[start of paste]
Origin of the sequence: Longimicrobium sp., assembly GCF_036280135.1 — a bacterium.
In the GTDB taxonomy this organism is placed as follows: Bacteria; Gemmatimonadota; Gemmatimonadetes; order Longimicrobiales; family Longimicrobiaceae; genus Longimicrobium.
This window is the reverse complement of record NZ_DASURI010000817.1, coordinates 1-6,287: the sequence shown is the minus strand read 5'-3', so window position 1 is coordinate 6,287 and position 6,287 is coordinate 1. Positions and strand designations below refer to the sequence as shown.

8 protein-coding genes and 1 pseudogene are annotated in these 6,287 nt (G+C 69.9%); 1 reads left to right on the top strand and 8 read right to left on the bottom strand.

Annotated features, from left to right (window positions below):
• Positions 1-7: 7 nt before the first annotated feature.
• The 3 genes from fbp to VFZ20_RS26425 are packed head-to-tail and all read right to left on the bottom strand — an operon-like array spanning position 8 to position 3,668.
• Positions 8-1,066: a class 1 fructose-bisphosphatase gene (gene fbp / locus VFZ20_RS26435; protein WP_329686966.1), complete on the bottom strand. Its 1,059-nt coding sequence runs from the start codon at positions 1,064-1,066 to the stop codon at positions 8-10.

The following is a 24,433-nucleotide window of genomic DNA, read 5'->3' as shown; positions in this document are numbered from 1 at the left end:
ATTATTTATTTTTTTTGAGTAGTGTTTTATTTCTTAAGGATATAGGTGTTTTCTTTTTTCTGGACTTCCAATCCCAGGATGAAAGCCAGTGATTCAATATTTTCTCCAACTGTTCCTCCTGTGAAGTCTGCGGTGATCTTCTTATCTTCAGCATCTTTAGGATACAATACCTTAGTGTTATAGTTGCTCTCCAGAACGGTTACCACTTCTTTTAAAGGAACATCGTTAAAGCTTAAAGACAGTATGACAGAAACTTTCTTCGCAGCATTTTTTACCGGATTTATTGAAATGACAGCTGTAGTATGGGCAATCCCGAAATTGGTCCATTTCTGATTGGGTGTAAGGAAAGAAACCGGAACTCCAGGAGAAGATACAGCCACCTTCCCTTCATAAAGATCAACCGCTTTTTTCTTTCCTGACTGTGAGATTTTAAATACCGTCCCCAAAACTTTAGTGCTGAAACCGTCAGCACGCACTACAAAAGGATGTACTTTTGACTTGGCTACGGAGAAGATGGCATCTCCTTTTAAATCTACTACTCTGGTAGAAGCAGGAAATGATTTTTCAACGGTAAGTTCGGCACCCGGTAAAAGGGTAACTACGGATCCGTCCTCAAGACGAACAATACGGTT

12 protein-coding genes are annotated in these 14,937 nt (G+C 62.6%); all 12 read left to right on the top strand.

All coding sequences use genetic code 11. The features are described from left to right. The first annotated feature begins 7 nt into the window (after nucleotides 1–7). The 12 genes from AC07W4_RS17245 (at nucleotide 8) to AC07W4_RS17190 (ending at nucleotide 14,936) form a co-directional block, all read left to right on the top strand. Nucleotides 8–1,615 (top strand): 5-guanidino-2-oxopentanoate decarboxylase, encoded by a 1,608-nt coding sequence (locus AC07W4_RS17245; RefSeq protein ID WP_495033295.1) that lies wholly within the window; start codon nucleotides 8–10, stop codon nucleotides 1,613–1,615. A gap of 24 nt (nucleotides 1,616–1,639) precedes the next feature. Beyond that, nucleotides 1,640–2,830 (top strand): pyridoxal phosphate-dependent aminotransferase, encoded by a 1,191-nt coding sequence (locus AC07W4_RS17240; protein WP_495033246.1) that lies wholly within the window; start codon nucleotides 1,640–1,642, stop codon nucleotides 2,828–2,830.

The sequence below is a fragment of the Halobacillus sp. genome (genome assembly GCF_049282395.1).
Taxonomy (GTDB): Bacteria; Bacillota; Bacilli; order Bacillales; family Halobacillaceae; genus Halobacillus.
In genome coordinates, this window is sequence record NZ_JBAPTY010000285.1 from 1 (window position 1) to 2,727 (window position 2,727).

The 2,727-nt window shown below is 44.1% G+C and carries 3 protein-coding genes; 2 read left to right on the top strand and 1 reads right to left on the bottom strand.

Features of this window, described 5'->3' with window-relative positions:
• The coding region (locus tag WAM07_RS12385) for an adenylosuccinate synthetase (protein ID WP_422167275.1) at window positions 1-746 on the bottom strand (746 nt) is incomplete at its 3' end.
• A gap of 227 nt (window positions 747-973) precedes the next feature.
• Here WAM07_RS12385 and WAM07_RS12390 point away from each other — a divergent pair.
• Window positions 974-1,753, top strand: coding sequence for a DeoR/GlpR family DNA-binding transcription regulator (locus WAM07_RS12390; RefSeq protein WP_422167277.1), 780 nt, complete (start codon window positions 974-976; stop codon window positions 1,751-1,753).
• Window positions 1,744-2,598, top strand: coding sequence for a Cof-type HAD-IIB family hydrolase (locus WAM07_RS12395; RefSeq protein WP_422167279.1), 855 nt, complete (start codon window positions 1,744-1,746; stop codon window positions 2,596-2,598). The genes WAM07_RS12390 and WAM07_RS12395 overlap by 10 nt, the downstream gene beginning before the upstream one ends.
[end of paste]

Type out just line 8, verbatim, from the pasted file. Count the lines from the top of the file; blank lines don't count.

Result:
• Positions 8-1,066: a class 1 fructose-bisphosphatase gene (gene fbp / locus VFZ20_RS26435; protein WP_329686966.1), complete on the bottom strand. Its 1,059-nt coding sequence runs from the start codon at positions 1,064-1,066 to the stop codon at positions 8-10.